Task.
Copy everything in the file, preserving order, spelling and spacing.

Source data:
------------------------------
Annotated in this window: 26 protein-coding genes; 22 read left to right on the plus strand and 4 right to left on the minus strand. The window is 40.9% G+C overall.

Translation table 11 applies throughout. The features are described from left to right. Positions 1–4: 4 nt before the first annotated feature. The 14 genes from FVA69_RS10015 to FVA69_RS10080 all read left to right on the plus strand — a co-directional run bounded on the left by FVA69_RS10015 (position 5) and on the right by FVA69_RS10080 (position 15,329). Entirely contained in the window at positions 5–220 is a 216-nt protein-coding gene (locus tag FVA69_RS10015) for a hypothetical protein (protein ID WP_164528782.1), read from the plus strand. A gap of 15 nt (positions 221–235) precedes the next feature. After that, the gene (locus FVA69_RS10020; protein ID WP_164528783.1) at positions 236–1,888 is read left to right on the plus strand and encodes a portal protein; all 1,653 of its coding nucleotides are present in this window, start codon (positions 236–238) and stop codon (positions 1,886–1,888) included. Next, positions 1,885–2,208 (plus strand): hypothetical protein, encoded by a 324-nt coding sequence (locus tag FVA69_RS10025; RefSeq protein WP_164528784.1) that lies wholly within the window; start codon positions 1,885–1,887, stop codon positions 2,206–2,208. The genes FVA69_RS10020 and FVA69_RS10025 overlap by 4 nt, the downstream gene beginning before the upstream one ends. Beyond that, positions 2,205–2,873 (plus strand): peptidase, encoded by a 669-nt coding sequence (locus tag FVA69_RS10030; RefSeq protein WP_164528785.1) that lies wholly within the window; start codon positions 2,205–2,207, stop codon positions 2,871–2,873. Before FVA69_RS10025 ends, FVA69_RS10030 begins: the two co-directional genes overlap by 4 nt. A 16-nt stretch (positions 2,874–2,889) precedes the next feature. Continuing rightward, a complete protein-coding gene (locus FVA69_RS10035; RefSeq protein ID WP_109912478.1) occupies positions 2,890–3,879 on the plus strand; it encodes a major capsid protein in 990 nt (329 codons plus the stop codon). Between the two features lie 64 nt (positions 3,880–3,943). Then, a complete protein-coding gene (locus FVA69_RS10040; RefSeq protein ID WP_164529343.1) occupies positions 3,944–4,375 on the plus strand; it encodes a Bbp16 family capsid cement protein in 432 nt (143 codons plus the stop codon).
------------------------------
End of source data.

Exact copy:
Annotated in this window: 26 protein-coding genes; 22 read left to right on the plus strand and 4 right to left on the minus strand. The window is 40.9% G+C overall.

Translation table 11 applies throughout. The features are described from left to right. Positions 1–4: 4 nt before the first annotated feature. The 14 genes from FVA69_RS10015 to FVA69_RS10080 all read left to right on the plus strand — a co-directional run bounded on the left by FVA69_RS10015 (position 5) and on the right by FVA69_RS10080 (position 15,329). Entirely contained in the window at positions 5–220 is a 216-nt protein-coding gene (locus tag FVA69_RS10015) for a hypothetical protein (protein ID WP_164528782.1), read from the plus strand. A gap of 15 nt (positions 221–235) precedes the next feature. After that, the gene (locus FVA69_RS10020; protein ID WP_164528783.1) at positions 236–1,888 is read left to right on the plus strand and encodes a portal protein; all 1,653 of its coding nucleotides are present in this window, start codon (positions 236–238) and stop codon (positions 1,886–1,888) included. Next, positions 1,885–2,208 (plus strand): hypothetical protein, encoded by a 324-nt coding sequence (locus tag FVA69_RS10025; RefSeq protein WP_164528784.1) that lies wholly within the window; start codon positions 1,885–1,887, stop codon positions 2,206–2,208. The genes FVA69_RS10020 and FVA69_RS10025 overlap by 4 nt, the downstream gene beginning before the upstream one ends. Beyond that, positions 2,205–2,873 (plus strand): peptidase, encoded by a 669-nt coding sequence (locus tag FVA69_RS10030; RefSeq protein WP_164528785.1) that lies wholly within the window; start codon positions 2,205–2,207, stop codon positions 2,871–2,873. Before FVA69_RS10025 ends, FVA69_RS10030 begins: the two co-directional genes overlap by 4 nt. A 16-nt stretch (positions 2,874–2,889) precedes the next feature. Continuing rightward, a complete protein-coding gene (locus FVA69_RS10035; RefSeq protein ID WP_109912478.1) occupies positions 2,890–3,879 on the plus strand; it encodes a major capsid protein in 990 nt (329 codons plus the stop codon). Between the two features lie 64 nt (positions 3,880–3,943). Then, a complete protein-coding gene (locus FVA69_RS10040; RefSeq protein ID WP_164529343.1) occupies positions 3,944–4,375 on the plus strand; it encodes a Bbp16 family capsid cement protein in 432 nt (143 codons plus the stop codon).